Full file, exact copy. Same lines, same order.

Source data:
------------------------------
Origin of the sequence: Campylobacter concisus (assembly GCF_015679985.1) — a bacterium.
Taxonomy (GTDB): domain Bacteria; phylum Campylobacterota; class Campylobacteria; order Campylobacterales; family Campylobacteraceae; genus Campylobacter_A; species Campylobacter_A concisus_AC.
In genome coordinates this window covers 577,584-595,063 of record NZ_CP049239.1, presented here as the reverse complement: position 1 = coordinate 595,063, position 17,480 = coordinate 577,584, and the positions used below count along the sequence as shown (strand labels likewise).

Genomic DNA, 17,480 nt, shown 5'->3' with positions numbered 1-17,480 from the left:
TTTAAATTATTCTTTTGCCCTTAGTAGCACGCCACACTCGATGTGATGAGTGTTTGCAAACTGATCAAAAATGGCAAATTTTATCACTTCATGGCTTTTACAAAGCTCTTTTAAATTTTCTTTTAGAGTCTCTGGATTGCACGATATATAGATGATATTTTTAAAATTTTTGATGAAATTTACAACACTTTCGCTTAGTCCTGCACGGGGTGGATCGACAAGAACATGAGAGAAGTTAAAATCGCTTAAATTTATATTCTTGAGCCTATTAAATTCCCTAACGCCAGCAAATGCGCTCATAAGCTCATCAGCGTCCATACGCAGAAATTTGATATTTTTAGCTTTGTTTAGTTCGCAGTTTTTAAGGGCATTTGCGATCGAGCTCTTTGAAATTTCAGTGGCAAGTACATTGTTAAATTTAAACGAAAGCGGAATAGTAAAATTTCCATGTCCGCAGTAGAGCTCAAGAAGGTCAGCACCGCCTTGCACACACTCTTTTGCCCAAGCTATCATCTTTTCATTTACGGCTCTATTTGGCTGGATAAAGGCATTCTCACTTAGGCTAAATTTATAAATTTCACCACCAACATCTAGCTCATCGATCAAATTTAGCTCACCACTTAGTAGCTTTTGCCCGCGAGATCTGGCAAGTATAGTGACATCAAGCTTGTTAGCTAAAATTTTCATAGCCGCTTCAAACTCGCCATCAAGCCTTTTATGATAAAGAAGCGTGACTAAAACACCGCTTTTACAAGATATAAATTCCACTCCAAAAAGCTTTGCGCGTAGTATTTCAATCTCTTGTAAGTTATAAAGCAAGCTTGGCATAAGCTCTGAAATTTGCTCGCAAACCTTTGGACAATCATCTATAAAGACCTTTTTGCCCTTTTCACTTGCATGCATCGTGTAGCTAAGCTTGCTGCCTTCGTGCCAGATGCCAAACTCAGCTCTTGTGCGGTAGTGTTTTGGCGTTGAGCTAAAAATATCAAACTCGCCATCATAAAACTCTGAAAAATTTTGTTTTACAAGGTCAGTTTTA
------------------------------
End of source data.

Origin of the sequence: Campylobacter concisus (assembly GCF_015679985.1) — a bacterium.
Taxonomy (GTDB): domain Bacteria; phylum Campylobacterota; class Campylobacteria; order Campylobacterales; family Campylobacteraceae; genus Campylobacter_A; species Campylobacter_A concisus_AC.
In genome coordinates this window covers 577,584-595,063 of record NZ_CP049239.1, presented here as the reverse complement: position 1 = coordinate 595,063, position 17,480 = coordinate 577,584, and the positions used below count along the sequence as shown (strand labels likewise).

Genomic DNA, 17,480 nt, shown 5'->3' with positions numbered 1-17,480 from the left:
TTTAAATTATTCTTTTGCCCTTAGTAGCACGCCACACTCGATGTGATGAGTGTTTGCAAACTGATCAAAAATGGCAAATTTTATCACTTCATGGCTTTTACAAAGCTCTTTTAAATTTTCTTTTAGAGTCTCTGGATTGCACGATATATAGATGATATTTTTAAAATTTTTGATGAAATTTACAACACTTTCGCTTAGTCCTGCACGGGGTGGATCGACAAGAACATGAGAGAAGTTAAAATCGCTTAAATTTATATTCTTGAGCCTATTAAATTCCCTAACGCCAGCAAATGCGCTCATAAGCTCATCAGCGTCCATACGCAGAAATTTGATATTTTTAGCTTTGTTTAGTTCGCAGTTTTTAAGGGCATTTGCGATCGAGCTCTTTGAAATTTCAGTGGCAAGTACATTGTTAAATTTAAACGAAAGCGGAATAGTAAAATTTCCATGTCCGCAGTAGAGCTCAAGAAGGTCAGCACCGCCTTGCACACACTCTTTTGCCCAAGCTATCATCTTTTCATTTACGGCTCTATTTGGCTGGATAAAGGCATTCTCACTTAGGCTAAATTTATAAATTTCACCACCAACATCTAGCTCATCGATCAAATTTAGCTCACCACTTAGTAGCTTTTGCCCGCGAGATCTGGCAAGTATAGTGACATCAAGCTTGTTAGCTAAAATTTTCATAGCCGCTTCAAACTCGCCATCAAGCCTTTTATGATAAAGAAGCGTGACTAAAACACCGCTTTTACAAGATATAAATTCCACTCCAAAAAGCTTTGCGCGTAGTATTTCAATCTCTTGTAAGTTATAAAGCAAGCTTGGCATAAGCTCTGAAATTTGCTCGCAAACCTTTGGACAATCATCTATAAAGACCTTTTTGCCCTTTTCACTTGCATGCATCGTGTAGCTAAGCTTGCTGCCTTCGTGCCAGATGCCAAACTCAGCTCTTGTGCGGTAGTGTTTTGGCGTTGAGCTAAAAATATCAAACTCGCCATCATAAAACTCTGAAAAATTTTGTTTTACAAGGTCAGTTTTA